Written By: Fiona Stockard
Definition of Drug Addict
This is the Meaning of Powerlessness
What is the definition of “drug addict” and what does it mean to be “powerless”? These are concepts inherently tied to each other. According to the Oxford English Dictionary, the definition of powerless is, “without power, strength, or ability; wholly unable to act, influence, etc.; helpless, impotent.”
Any experience of powerlessness requires a lack of power, of strength, of effectiveness. For me, this experience occurred the first time I did drugs. Of course, I didn’t experience powerlessness at that moment. In fact, I felt whole for the first time in my life. I watched my problems melt away as the soothing effects of opiates took control. In this haze, I knew that as long as I felt like this for the rest of my life, I’d be okay. An “addict” definition may vary from person to person, but those who find themselves to be powerless before drugs may very will meet the definition of “drug addict.”
It occurs to me that I didn’t experience powerlessness while on drugs. Rather, I was powerless when my drugs ran out. I remember the anxiety of being without pills. I had a benzo addiction, an opiate addiction, a cocaine addiction, and an alcohol addiction. Basically, you name it and I needed it to survive.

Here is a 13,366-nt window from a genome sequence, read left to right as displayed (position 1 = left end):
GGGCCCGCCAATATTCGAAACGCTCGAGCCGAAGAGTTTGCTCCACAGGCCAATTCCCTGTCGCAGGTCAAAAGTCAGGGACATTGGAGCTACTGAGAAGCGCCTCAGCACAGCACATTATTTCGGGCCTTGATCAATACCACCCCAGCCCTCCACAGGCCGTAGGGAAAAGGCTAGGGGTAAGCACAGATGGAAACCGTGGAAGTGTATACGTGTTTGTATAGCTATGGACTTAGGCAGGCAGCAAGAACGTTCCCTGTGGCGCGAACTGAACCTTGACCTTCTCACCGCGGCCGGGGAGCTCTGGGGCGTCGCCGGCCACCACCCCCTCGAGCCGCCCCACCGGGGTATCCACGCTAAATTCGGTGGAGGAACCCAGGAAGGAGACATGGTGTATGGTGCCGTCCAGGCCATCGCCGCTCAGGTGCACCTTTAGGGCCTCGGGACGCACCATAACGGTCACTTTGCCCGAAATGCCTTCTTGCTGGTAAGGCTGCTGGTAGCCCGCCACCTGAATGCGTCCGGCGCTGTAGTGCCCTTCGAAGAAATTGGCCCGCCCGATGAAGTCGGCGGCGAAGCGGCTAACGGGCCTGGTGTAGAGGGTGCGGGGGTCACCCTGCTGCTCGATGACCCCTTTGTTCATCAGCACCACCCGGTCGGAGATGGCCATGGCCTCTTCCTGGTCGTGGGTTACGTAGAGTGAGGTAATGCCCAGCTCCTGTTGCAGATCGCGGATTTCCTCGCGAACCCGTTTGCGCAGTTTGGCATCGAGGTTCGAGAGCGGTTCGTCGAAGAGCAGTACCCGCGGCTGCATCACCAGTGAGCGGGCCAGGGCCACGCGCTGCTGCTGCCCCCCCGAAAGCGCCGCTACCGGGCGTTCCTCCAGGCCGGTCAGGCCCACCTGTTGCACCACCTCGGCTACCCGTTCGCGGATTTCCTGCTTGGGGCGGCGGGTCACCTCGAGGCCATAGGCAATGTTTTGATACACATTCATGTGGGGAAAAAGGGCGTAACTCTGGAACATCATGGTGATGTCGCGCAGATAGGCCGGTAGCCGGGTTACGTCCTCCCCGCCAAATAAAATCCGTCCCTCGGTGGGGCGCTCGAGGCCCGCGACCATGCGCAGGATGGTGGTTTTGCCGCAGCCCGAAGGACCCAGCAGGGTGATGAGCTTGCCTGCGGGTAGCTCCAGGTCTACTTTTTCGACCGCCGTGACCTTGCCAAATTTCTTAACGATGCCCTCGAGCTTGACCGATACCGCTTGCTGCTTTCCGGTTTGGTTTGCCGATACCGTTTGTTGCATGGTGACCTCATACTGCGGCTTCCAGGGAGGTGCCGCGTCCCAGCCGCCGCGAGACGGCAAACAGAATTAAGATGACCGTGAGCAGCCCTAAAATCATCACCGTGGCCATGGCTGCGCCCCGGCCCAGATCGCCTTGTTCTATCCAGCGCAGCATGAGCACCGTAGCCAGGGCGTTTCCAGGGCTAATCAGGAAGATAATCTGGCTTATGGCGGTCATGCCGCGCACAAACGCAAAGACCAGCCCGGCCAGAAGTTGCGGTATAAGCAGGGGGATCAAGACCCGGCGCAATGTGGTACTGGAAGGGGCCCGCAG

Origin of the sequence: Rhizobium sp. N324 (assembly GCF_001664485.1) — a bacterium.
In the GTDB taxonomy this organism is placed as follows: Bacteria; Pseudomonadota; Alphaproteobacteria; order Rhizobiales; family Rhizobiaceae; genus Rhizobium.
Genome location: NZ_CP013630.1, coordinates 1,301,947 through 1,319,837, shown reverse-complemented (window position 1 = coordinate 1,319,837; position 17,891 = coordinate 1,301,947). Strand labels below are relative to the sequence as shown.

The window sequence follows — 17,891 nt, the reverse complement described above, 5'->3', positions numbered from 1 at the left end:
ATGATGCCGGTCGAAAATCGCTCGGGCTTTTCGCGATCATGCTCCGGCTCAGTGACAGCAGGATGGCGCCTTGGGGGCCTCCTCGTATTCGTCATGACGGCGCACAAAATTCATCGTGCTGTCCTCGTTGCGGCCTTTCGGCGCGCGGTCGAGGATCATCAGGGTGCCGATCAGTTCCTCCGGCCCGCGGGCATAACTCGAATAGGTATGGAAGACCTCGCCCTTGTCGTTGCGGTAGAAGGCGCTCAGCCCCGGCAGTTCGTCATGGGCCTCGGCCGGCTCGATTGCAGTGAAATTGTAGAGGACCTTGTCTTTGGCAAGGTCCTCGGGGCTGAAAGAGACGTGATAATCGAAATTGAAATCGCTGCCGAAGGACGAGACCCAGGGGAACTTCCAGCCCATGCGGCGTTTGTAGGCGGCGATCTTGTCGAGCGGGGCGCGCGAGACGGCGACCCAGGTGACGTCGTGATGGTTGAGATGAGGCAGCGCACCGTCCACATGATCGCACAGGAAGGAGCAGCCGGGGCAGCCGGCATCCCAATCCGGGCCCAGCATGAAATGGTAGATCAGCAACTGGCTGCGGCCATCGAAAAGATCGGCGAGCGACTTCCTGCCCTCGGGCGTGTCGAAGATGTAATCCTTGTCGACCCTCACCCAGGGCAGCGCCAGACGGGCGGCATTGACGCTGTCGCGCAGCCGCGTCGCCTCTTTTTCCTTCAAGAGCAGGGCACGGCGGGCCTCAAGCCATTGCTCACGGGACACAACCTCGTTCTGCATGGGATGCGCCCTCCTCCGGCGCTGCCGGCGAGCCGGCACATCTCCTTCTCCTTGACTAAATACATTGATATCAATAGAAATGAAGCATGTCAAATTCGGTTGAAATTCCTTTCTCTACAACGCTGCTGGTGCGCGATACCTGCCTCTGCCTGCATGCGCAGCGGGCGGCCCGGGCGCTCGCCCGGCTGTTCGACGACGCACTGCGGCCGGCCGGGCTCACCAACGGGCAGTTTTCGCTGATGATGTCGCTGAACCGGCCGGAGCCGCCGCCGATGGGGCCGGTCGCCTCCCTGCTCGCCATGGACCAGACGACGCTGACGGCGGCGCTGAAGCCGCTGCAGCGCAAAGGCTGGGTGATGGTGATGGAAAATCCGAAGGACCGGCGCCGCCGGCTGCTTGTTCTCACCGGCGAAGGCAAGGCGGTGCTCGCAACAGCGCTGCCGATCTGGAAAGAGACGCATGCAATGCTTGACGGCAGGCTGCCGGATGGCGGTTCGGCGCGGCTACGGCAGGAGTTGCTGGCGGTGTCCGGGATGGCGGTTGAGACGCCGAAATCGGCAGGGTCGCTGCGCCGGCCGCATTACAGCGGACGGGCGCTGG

From that point on, I was powerless over my addiction. I met the definition of “drug addict” and I didn’t like it. I experienced powerlessness in a way I didn’t know existed. I was completely without power, without strength, without any ability to control how much I used.
I also lacked power over my obsessive thoughts about drugs. Pills and powder were constantly on my mind – and that’s part of the “addict” definition. Wherever I went, I thought about them. Once I began using, I had no control over the amount I’d take that day. Sometimes, I’d only use a little. Mostly, I’d use however much I could get my hands on.
Powerlessness implies a lack of control. Looking back, it’s as if from the moment I took that first drug, I had no control over my addiction. Now, as I grow in my recovery, I realize how little control I have over most situations.
I can’t control my roommate’s perception of something when we’re trying to compromise. I can’t control whether or not I get that awesome job. It’s easy to wonder what the point of recovery is at all. Of course, the answer is glaringly obvious if you work a twelve-step program!
The answer is that my power comes from a much greater force acting in my life. Yes, I’m powerless, but I have a Higher Power with a much better plan!